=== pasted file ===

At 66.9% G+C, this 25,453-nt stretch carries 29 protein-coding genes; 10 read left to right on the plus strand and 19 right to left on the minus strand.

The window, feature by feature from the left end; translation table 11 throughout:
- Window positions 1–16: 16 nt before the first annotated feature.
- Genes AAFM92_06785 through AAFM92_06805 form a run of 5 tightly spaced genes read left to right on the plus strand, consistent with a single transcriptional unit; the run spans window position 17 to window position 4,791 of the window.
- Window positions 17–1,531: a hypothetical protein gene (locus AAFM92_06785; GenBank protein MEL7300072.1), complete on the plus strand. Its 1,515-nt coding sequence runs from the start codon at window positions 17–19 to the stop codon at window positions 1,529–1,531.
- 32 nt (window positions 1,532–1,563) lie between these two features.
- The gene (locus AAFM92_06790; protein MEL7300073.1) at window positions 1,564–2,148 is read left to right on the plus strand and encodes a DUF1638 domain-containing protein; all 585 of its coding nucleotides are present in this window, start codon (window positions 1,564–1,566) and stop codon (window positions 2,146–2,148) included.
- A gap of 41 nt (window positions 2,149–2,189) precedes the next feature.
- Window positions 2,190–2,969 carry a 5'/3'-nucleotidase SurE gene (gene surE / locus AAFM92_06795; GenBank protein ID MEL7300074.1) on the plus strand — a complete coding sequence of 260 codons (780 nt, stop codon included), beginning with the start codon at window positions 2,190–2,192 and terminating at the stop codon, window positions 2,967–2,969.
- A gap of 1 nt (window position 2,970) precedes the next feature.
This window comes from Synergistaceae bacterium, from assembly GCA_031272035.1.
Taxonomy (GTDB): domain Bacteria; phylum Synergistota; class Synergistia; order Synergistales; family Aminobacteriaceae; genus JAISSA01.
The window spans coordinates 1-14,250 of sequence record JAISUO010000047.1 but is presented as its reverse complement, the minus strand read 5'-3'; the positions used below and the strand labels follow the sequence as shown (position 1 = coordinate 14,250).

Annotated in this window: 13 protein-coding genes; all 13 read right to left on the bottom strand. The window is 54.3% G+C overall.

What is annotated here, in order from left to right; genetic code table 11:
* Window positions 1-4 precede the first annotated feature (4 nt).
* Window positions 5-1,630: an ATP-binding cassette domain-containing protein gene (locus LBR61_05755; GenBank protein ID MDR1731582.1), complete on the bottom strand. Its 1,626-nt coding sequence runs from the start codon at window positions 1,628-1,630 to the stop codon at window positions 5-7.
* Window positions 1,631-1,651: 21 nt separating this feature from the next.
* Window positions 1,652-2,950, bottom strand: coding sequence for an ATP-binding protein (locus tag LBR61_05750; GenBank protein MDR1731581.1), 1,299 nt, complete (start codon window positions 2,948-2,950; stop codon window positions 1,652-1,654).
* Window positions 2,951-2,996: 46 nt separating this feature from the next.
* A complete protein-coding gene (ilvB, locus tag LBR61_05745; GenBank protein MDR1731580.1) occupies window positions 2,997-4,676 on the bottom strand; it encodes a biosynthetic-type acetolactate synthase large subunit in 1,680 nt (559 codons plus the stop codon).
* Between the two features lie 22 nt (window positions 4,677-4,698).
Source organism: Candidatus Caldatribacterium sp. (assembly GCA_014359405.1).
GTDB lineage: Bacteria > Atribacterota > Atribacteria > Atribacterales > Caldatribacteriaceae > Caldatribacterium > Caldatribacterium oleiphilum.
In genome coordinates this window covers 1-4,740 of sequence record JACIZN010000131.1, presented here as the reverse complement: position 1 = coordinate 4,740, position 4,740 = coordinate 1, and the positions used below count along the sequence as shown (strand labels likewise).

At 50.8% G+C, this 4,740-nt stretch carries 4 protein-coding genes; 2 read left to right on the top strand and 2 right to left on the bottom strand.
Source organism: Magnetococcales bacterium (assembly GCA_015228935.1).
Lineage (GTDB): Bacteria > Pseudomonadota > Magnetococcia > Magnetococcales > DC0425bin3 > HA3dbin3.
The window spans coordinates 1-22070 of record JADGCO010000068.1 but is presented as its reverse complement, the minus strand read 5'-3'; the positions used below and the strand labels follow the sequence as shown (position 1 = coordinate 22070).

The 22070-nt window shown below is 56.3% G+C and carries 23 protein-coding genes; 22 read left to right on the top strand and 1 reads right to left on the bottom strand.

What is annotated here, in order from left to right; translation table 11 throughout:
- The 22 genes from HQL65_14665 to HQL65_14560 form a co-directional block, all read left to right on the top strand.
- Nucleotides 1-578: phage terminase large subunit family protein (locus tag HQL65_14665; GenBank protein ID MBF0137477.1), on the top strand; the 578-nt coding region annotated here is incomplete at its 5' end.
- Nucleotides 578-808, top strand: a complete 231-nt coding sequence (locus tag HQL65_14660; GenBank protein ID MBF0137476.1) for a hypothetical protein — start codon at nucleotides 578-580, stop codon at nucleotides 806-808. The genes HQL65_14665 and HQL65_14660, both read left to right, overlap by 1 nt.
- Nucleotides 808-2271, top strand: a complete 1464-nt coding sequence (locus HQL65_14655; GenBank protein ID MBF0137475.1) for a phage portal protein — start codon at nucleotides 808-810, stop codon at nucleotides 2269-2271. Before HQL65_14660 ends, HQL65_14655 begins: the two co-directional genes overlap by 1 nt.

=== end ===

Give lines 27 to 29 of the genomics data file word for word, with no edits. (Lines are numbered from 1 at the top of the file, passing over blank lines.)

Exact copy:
Source organism: Magnetococcales bacterium (assembly GCA_015228935.1).
Lineage (GTDB): Bacteria > Pseudomonadota > Magnetococcia > Magnetococcales > DC0425bin3 > HA3dbin3.
The window spans coordinates 1-22070 of record JADGCO010000068.1 but is presented as its reverse complement, the minus strand read 5'-3'; the positions used below and the strand labels follow the sequence as shown (position 1 = coordinate 22070).